[vc_row margin_bottom=”23″][vc_column][dt_banner image_id=”12335″ bg_color=”rgba(0,0,0,0.17)” min_height=”270″][/dt_banner][/vc_column][/vc_row][vc_row][vc_column width=”1/2″][dt_quote]As an Eccles Centre Fellow in 2013, I was able to benefit from the wide range of resources available at the British Library for my research on US intelligence activity and American diplomacy in South Asia, says Paul McGarr. Researching this nexus of the on-going ‘War on Terror’ required many costly and time consuming research visits to libraries across the United States, but this need was obviated by the British Library’s extensive suite of digital primary materials.[/dt_quote][/vc_column][vc_column width=”1/2″][vc_column_text]As an Eccles Centre Fellow during 2013, I was able to benefit from the wide range of resources available at the British Library for the study of American foreign policy in a transnational context. My research project, which has since resulted in the publication of peer reviewed articles in prominent journals such as Diplomatic History and History, book chapters with Bloomsbury, Manchester University Press and Georgetown University Press, and a forthcoming monograph, involved examining aspects of the interrelationship between US intelligence activity and American diplomacy in South Asia, a nexus of the on-going ‘War on Terror’. Alongside broad considerations of the political, economic and cultural implications of intelligence[/vc_column_text][/vc_column][/vc_row][vc_row][vc_column][vc_column_text]and security connections forged between the United States, India and Pakistan, from late 1940s to the present, I wanted to explore how relationships conceived by American intelligence agencies and South Asian governments for the purposes of promoting regional stability and democracy, evolved into justifications for conflict and repression. Moreover, there was the challenge of evaluating why Americans had come to think of intelligence primarily in terms of surveillance, personal freedom and civil liberties, while in South Asia, it is associated with covert action, subversion and grand conspiracy. My overall objective was to assess whether, in an age when the United States has championed democracy promotion, neo-imperialist labels attached to American intelligence activities in the Indian subcontinent can be considered reflective of a collective South Asian cultural neurosis.
Access to the Library’s exceptional collections of literature addressing the evolution of American intelligence activity after 1947, and more particularly that within South Asia, proved invaluable in providing the research with firm conceptual anchors. From a North American perspective, I was able to access a wide range of primary sources illuminating key aspects of the post-1945 US foreign policy. Notably, the need to undertake many costly and time consuming research visits to the National Archives at College Park, Maryland, and Presidential Libraries across the United States, was obviated to a considerable extent by access afforded to the Library’s extensive suite of digital primary materials. The on-line Declassified Documents Reference System, Digital National Security Archive and Foreign Information Broadcasting Service Records, yielded especially rich and significant insights into the impact of American intelligence activity on wider US representation in, and relations with, the Indian subcontinent. Equally, digital access to records of Congressional hearings and other legislative documents enabled my work to reflect upon broader legislative and public voices, and contrast these with official government narratives.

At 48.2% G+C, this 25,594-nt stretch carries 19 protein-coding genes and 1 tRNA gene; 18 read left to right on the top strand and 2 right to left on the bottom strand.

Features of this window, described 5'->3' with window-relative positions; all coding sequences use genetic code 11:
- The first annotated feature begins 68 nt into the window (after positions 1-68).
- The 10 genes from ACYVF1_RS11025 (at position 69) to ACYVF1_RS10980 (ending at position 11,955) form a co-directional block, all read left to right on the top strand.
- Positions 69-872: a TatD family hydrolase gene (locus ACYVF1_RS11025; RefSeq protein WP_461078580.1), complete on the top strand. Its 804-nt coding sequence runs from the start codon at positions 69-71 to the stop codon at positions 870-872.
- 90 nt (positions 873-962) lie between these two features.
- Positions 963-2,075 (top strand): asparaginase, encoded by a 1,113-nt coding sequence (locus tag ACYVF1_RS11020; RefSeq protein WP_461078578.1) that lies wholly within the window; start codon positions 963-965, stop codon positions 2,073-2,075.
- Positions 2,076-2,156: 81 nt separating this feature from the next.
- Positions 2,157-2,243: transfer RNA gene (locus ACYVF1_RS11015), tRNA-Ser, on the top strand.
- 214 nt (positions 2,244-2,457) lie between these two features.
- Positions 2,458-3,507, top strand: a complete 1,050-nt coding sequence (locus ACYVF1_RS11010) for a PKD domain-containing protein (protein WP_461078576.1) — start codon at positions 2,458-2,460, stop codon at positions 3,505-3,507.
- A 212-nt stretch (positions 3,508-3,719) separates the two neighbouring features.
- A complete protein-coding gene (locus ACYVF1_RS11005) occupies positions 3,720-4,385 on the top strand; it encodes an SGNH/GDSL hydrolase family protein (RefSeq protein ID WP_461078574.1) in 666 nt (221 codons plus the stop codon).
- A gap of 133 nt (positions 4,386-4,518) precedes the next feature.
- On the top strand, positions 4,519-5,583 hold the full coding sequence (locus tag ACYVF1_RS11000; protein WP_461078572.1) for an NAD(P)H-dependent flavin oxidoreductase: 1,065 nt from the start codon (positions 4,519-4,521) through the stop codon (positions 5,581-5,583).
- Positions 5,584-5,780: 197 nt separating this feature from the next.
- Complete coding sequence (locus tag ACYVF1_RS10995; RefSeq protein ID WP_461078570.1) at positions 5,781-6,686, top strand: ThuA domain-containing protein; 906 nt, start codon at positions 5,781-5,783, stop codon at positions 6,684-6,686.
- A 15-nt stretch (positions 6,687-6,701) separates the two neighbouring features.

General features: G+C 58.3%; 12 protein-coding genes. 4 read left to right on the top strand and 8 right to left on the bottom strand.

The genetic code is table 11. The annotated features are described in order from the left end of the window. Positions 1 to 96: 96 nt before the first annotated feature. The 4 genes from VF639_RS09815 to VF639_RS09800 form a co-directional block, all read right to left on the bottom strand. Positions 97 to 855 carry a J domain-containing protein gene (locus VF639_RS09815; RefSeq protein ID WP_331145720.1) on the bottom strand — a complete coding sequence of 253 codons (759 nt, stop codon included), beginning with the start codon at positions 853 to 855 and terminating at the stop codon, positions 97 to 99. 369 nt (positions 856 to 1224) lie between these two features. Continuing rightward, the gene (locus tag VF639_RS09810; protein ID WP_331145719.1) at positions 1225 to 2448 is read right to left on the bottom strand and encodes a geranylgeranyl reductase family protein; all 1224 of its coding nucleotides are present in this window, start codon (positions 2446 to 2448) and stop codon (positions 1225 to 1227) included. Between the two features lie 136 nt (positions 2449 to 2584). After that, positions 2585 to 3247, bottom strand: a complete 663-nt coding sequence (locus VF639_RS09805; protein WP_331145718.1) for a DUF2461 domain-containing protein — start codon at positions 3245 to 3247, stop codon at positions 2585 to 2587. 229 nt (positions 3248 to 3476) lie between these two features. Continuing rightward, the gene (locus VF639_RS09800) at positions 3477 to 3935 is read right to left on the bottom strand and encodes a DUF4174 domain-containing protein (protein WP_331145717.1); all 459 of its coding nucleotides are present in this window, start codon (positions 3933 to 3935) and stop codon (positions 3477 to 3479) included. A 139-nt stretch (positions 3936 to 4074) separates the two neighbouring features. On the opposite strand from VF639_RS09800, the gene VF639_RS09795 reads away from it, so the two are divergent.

Crucially, the Library’s collections also facilitated the incorporation into my work of a strong and distinct sense of South Asian agency. The diverse private papers and institutional records contained within the India Office Records, offered up priceless perspectives on shifts in the subcontinents political and cultural responses to Western intelligence activity, from the British colonial period through to the present. Likewise, the Library’s comprehensive holdings of South Asian newspapers, published in India and Pakistan, and in English and vernacular languages, provided a means of evaluating how intelligence issues were covered in the subcontinent, and the sociopolitical significance that they came to occupy in public discourse.
My research has benefited immeasurably from the opportunities opened up by an extended period of work at the Library. The breadth and depth of secondary and primary materials available for consultation, and the expert assistance and sage advice offered by Philip Davies and the staff at the Eccles Centre, proved crucial in transforming an embryonic research project into a series of published articles, edited chapters and a forthcoming book. Moreover, my fellowship has left me with a far deeper and more nuanced understanding of the innumerable ways in which the resources of the Library and the Eccles Centre (both intellectual and material) can serve as a catalyst for original research and knowledge exchange in the field of American Studies.
Paul McGarr is Assistant Professor in American and Canadian Studies at the University of Nottingham.[/vc_column_text][/vc_column][/vc_row]Archive